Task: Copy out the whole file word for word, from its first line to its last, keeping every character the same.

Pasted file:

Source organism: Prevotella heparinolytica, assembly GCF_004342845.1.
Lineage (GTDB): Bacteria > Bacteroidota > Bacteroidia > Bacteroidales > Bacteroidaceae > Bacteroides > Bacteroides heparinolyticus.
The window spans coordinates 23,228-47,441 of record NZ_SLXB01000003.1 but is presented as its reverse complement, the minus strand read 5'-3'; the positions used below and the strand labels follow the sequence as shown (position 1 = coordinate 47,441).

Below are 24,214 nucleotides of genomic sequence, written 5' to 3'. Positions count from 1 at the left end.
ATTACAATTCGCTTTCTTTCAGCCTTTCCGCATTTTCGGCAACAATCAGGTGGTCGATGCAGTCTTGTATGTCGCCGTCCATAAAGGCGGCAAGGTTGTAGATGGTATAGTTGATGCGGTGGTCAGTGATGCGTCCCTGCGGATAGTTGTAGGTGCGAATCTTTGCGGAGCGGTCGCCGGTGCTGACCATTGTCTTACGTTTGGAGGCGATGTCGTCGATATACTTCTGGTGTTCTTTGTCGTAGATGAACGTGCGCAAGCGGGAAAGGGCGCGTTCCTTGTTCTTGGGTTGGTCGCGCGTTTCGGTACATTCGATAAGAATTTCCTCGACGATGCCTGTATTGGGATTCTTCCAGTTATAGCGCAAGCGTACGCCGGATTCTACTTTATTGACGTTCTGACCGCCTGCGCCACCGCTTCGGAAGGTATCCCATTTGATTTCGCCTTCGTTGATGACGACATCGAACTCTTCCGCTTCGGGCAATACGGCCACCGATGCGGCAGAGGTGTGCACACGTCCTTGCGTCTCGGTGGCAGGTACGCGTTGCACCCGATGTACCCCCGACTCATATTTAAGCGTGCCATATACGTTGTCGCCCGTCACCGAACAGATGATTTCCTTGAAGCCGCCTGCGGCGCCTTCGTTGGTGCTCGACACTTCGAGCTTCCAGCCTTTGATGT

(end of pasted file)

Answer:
Source organism: Prevotella heparinolytica, assembly GCF_004342845.1.
Lineage (GTDB): Bacteria > Bacteroidota > Bacteroidia > Bacteroidales > Bacteroidaceae > Bacteroides > Bacteroides heparinolyticus.
The window spans coordinates 23,228-47,441 of record NZ_SLXB01000003.1 but is presented as its reverse complement, the minus strand read 5'-3'; the positions used below and the strand labels follow the sequence as shown (position 1 = coordinate 47,441).

Below are 24,214 nucleotides of genomic sequence, written 5' to 3'. Positions count from 1 at the left end.
ATTACAATTCGCTTTCTTTCAGCCTTTCCGCATTTTCGGCAACAATCAGGTGGTCGATGCAGTCTTGTATGTCGCCGTCCATAAAGGCGGCAAGGTTGTAGATGGTATAGTTGATGCGGTGGTCAGTGATGCGTCCCTGCGGATAGTTGTAGGTGCGAATCTTTGCGGAGCGGTCGCCGGTGCTGACCATTGTCTTACGTTTGGAGGCGATGTCGTCGATATACTTCTGGTGTTCTTTGTCGTAGATGAACGTGCGCAAGCGGGAAAGGGCGCGTTCCTTGTTCTTGGGTTGGTCGCGCGTTTCGGTACATTCGATAAGAATTTCCTCGACGATGCCTGTATTGGGATTCTTCCAGTTATAGCGCAAGCGTACGCCGGATTCTACTTTATTGACGTTCTGACCGCCTGCGCCACCGCTTCGGAAGGTATCCCATTTGATTTCGCCTTCGTTGATGACGACATCGAACTCTTCCGCTTCGGGCAATACGGCCACCGATGCGGCAGAGGTGTGCACACGTCCTTGCGTCTCGGTGGCAGGTACGCGTTGCACCCGATGTACCCCCGACTCATATTTAAGCGTGCCATATACGTTGTCGCCCGTCACCGAACAGATGATTTCCTTGAAGCCGCCTGCGGCGCCTTCGTTGGTGCTCGACACTTCGAGCTTCCAGCCTTTGATGT